Off The Air

During my trip with the boys, I introduced them to a couple of old television programs from when I was their age, The A-Team and Airwolf. Maybe you don't remember them, or have no idea what it is I'm talking about (I included clips below for reference), but for me, as a little boy these shows were pure gold. So when I found them on DVD I couldn't resist the chance to indulge in a few hours of childhood nostalgia. I watched a few episode of each before turning them off. They were crap. Lousy acting, contrived plots, lame stunts, stock footage used over and over, I felt let down. 

Where was the glee in imagining myself fabricating wacky impromptu weaponry to thwart the bad guys like The A-Team, or the thrill from dreaming about flying a high-tech helicopter on secret missions like they did in Airwolf? I distinctly remember sitting in front of the TV as a kid, mezmorized by every episode and wanting desperately to be these characters. I wanted to be adventurous. I wanted to be intriguing. In short, I wanted to be 30. 

You might be thinking how randomly odd that sounds, but to me, being in your 30's was ideal for some reason. People in their 20's seemed too young and lacking in worldly experience, while being in your 40's was, well, too old. The years lived between these two spans seemed just right, and I couldn't wait till the day when I reached nirvana. By then, I figured, my life would be near perfect with me doing something exciting and at the top of my game.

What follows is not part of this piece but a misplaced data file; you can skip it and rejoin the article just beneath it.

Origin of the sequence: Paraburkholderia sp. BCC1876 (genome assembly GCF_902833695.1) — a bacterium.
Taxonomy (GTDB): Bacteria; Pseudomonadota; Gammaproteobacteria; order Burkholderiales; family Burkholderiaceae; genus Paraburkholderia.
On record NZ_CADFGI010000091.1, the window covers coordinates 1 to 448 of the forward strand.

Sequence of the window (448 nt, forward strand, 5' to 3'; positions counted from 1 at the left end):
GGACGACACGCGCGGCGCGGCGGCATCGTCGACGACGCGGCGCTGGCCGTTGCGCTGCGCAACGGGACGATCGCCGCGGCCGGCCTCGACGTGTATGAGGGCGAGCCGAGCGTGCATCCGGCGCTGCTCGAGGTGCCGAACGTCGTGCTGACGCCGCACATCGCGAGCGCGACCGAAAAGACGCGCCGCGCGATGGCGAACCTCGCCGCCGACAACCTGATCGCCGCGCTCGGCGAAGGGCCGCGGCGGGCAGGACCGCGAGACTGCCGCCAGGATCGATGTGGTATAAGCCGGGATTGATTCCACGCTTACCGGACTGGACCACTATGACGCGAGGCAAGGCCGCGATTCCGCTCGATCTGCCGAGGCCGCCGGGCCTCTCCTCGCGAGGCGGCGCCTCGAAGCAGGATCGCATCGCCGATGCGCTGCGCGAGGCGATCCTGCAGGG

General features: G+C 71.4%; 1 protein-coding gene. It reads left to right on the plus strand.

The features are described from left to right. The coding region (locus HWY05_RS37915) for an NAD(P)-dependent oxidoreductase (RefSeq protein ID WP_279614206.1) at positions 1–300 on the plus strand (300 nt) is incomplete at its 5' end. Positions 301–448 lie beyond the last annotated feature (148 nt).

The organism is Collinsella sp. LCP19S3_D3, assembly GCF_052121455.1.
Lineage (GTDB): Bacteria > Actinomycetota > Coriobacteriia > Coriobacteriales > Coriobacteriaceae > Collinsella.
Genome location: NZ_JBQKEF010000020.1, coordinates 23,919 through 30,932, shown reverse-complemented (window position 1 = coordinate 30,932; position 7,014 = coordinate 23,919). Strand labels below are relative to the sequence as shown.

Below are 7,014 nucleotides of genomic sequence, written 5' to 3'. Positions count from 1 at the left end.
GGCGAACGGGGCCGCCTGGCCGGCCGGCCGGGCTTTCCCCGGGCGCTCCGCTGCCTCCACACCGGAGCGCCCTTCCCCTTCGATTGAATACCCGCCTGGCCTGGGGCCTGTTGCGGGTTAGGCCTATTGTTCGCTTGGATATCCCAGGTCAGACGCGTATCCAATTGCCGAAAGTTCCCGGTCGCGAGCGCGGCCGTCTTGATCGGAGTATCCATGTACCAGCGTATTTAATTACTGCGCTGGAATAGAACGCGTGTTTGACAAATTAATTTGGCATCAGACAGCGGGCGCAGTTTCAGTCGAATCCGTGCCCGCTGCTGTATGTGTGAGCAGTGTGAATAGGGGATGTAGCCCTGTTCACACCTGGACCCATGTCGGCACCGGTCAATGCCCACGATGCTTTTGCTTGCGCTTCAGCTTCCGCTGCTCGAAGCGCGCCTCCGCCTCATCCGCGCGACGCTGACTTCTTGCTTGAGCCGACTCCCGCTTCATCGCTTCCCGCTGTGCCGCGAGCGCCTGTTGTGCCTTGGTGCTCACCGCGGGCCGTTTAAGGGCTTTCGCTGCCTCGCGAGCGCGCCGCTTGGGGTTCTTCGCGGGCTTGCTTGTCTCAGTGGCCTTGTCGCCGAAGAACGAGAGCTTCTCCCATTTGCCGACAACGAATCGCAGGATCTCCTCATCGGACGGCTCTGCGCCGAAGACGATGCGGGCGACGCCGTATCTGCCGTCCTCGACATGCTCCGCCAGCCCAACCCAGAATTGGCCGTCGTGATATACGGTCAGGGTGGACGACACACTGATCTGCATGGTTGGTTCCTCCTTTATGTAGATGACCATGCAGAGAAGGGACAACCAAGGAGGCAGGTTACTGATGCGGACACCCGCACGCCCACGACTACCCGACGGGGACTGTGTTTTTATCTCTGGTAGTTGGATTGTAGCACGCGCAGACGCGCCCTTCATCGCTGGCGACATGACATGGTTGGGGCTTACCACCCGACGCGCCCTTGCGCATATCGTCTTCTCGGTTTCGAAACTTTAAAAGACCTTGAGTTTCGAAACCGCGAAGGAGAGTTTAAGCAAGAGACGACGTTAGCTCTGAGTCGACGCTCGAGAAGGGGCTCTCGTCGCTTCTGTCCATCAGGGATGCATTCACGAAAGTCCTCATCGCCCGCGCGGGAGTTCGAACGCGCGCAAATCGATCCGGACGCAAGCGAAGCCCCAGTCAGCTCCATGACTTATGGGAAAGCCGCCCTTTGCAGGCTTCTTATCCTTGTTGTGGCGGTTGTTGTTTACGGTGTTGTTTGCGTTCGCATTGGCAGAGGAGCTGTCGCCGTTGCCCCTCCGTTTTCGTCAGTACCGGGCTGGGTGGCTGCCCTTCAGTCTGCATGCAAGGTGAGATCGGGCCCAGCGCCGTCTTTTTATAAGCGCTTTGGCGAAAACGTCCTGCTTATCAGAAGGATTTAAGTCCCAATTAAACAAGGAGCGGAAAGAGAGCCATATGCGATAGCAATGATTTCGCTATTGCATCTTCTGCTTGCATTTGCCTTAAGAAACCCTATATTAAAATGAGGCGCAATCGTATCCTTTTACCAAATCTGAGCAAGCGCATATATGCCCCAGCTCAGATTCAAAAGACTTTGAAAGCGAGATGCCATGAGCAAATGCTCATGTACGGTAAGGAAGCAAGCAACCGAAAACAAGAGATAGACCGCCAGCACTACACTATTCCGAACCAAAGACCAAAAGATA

Today I turned 37. My life is nothing like what I imagined, and sometimes it feels like the only game I am playing is survival. Even then, it's more a matter of keeping up than being on top of it. True, there are many things for me to be thankful for, my marriage, my kids, my health, and I truly am grateful for them. Yet, this is not the swashbuckling life of adventure I saw for myself. As a kid there were no dreams about growing up to be a sales manager or VP of purchasing. How do you play that at recess? 

Now, with only three years left before being considered too old, I'm just a struggling writer waiting for the kids to get home so I can give them snacks and listen to how they learned about addition and the letter "Y." Yes, I realize, I'm throwing a pity party instead of a birthday party, but sometimes you just have to put these things out there because that's who we all are, human and frail. There's no sin in admitting to it; the transgression only comes from denying it. 

I was glad to see the boys exhibiting that same excitement I used to have for those television shows, but there was also a bitter-sweetness that it brought on. I thought it ironic that in reaching my 30's, the years have stolen from me the very naiveness that once fueled my goal of getting to this point in life. At 37, I'm in a very strange place with little certainty of where I'm going and even less of an identity to hold onto. It's exactly the opposite of everything I though it would be. Maybe I just tuned into the wrong channel.






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